REST API Design Basic Rules
Next to providing good documentation, following RESTful conventions is the best way to guarantee developers will love your API T.
At Miredot, we feel quite strongly about API design. Nevertheless, we always try to be pragmatic. If someone cites Fielding's thesis during a design session, that's usually a sign that things are getting out of hand ;). The idea is to provide a REST API that:
- is easy to use and comprehend for developers,
- has predictable behavior,
- plays nice with proxies, caches, browsers.
In this article, I'd like to share the basic rules for URI/Resource design and selection of HTTP methods that we use at Miredot.
REST is all about defining things or resources instead of actions (SOAP, RPC). We only have a few simple rules regarding resource naming and URIs.
- Use plural for collections
- Don't use verbs
/dogs/1/ instead of
Almost every resource is a collection, so make it a plural noun. Use the base resource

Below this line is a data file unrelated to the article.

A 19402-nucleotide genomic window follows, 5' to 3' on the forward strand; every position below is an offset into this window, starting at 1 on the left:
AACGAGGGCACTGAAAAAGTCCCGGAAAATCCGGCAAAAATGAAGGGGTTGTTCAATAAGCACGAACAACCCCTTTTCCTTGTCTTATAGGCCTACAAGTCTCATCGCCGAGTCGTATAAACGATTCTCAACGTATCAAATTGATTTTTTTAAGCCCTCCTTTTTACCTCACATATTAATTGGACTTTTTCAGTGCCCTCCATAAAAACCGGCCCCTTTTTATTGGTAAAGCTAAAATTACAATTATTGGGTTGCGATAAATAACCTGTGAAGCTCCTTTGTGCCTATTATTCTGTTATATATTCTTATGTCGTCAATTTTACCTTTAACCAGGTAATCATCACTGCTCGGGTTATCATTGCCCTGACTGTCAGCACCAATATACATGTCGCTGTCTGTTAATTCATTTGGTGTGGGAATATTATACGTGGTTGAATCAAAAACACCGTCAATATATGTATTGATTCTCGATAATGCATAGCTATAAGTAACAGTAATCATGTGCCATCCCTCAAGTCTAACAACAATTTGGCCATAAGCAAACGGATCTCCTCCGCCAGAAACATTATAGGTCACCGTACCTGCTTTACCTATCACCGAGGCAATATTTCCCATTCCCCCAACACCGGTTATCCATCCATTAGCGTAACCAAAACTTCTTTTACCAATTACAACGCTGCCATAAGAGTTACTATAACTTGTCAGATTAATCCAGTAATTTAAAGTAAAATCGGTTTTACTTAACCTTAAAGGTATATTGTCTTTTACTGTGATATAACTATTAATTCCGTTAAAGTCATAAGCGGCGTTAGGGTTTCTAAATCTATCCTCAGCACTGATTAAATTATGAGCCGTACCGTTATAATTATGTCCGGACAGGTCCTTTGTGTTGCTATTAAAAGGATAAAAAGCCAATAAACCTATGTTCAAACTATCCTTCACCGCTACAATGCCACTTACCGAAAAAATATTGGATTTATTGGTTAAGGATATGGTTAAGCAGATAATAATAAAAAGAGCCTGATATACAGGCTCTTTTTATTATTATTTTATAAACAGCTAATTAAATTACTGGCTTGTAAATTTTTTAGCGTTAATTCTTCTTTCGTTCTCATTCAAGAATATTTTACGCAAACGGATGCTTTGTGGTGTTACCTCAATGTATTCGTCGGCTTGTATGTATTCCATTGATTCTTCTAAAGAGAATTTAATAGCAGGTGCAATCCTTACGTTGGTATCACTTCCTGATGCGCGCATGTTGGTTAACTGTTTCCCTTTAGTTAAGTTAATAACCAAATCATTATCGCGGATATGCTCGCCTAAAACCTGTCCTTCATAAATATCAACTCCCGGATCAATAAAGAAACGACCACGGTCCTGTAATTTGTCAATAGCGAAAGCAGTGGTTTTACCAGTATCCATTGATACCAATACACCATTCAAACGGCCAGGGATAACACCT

manipulate the whole collection or specify a specific dog like this:
/dogs/1/breed is fine since it refers to a specific piece of information of a dog, not
to a a collection.
Relations are easily expressed by separating collection resources by IDs:
IDs can be numbers or UUIDs. Avoid business IDs such as the dog's name as that might collide with fixed subresource names. For example, if someone names his/her dog 'analytics', this means we can never use
/dogs/analytics for something more useful.
Verbs hint towards an action or a method call. Resources should only model where the data is, HTTP methods (GET, PUT, POST, DELETE) will tell you what the action is. These are bad:
We use the table below as a guideline to choose the correct HTTP method. Remember that:
GETshould NEVER have side effects as these might be prefetched or cached,
DELETEmust be idempotent.
|Replace the whole collection - usually not needed.||
204 (No content)
|Semantics not clear. Can be used for partial update - better use PATCH in this case.||
200 (OK) / 201 (Created)
204 (No content)
This table is by no means the only correct way to design a REST API, but we feel it's a good starting point. In order to design a consistent API, it might be a good idea to compile your own table with your own specific design decisions.
We hope you enjoyed this post. We're preparing a next one on REST API smells, a way to recognize bad design. If you have any questions or remarks, feel free to add a comment. We'd love to hear from you!